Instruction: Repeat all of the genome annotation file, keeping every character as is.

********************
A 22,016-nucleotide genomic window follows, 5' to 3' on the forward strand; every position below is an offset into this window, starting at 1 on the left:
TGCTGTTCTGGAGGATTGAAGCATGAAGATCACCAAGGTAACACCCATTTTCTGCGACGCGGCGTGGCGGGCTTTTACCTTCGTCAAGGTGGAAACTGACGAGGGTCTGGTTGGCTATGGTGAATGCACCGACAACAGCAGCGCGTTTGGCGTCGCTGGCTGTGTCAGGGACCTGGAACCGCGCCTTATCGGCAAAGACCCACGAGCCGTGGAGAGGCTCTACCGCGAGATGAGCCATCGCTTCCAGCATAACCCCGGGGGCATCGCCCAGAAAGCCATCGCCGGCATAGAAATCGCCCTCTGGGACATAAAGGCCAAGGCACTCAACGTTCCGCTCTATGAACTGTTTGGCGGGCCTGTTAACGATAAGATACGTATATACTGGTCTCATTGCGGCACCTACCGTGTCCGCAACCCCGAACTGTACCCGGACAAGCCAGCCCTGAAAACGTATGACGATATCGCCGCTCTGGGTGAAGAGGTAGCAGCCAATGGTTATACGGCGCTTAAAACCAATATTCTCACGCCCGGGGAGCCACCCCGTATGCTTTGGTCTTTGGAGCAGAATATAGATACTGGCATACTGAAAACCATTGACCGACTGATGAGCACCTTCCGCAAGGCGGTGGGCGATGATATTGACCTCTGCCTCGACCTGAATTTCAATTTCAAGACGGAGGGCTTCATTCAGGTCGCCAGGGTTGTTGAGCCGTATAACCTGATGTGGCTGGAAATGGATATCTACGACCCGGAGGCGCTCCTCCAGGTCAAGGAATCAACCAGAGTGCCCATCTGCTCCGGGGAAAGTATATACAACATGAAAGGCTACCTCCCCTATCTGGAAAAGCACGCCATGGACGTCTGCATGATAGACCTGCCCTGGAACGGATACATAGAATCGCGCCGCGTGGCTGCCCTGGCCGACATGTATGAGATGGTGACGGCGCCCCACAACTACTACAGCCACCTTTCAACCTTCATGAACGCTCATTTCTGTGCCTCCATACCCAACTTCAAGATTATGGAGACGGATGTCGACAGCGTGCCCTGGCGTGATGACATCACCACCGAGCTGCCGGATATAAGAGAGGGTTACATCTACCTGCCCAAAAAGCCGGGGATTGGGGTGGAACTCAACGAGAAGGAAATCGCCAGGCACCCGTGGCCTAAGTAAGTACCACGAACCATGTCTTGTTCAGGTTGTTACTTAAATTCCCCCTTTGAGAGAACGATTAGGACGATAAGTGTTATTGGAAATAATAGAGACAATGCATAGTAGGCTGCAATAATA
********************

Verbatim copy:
A 22,016-nucleotide genomic window follows, 5' to 3' on the forward strand; every position below is an offset into this window, starting at 1 on the left:
TGCTGTTCTGGAGGATTGAAGCATGAAGATCACCAAGGTAACACCCATTTTCTGCGACGCGGCGTGGCGGGCTTTTACCTTCGTCAAGGTGGAAACTGACGAGGGTCTGGTTGGCTATGGTGAATGCACCGACAACAGCAGCGCGTTTGGCGTCGCTGGCTGTGTCAGGGACCTGGAACCGCGCCTTATCGGCAAAGACCCACGAGCCGTGGAGAGGCTCTACCGCGAGATGAGCCATCGCTTCCAGCATAACCCCGGGGGCATCGCCCAGAAAGCCATCGCCGGCATAGAAATCGCCCTCTGGGACATAAAGGCCAAGGCACTCAACGTTCCGCTCTATGAACTGTTTGGCGGGCCTGTTAACGATAAGATACGTATATACTGGTCTCATTGCGGCACCTACCGTGTCCGCAACCCCGAACTGTACCCGGACAAGCCAGCCCTGAAAACGTATGACGATATCGCCGCTCTGGGTGAAGAGGTAGCAGCCAATGGTTATACGGCGCTTAAAACCAATATTCTCACGCCCGGGGAGCCACCCCGTATGCTTTGGTCTTTGGAGCAGAATATAGATACTGGCATACTGAAAACCATTGACCGACTGATGAGCACCTTCCGCAAGGCGGTGGGCGATGATATTGACCTCTGCCTCGACCTGAATTTCAATTTCAAGACGGAGGGCTTCATTCAGGTCGCCAGGGTTGTTGAGCCGTATAACCTGATGTGGCTGGAAATGGATATCTACGACCCGGAGGCGCTCCTCCAGGTCAAGGAATCAACCAGAGTGCCCATCTGCTCCGGGGAAAGTATATACAACATGAAAGGCTACCTCCCCTATCTGGAAAAGCACGCCATGGACGTCTGCATGATAGACCTGCCCTGGAACGGATACATAGAATCGCGCCGCGTGGCTGCCCTGGCCGACATGTATGAGATGGTGACGGCGCCCCACAACTACTACAGCCACCTTTCAACCTTCATGAACGCTCATTTCTGTGCCTCCATACCCAACTTCAAGATTATGGAGACGGATGTCGACAGCGTGCCCTGGCGTGATGACATCACCACCGAGCTGCCGGATATAAGAGAGGGTTACATCTACCTGCCCAAAAAGCCGGGGATTGGGGTGGAACTCAACGAGAAGGAAATCGCCAGGCACCCGTGGCCTAAGTAAGTACCACGAACCATGTCTTGTTCAGGTTGTTACTTAAATTCCCCCTTTGAGAGAACGATTAGGACGATAAGTGTTATTGGAAATAATAGAGACAATGCATAGTAGGCTGCAATAATA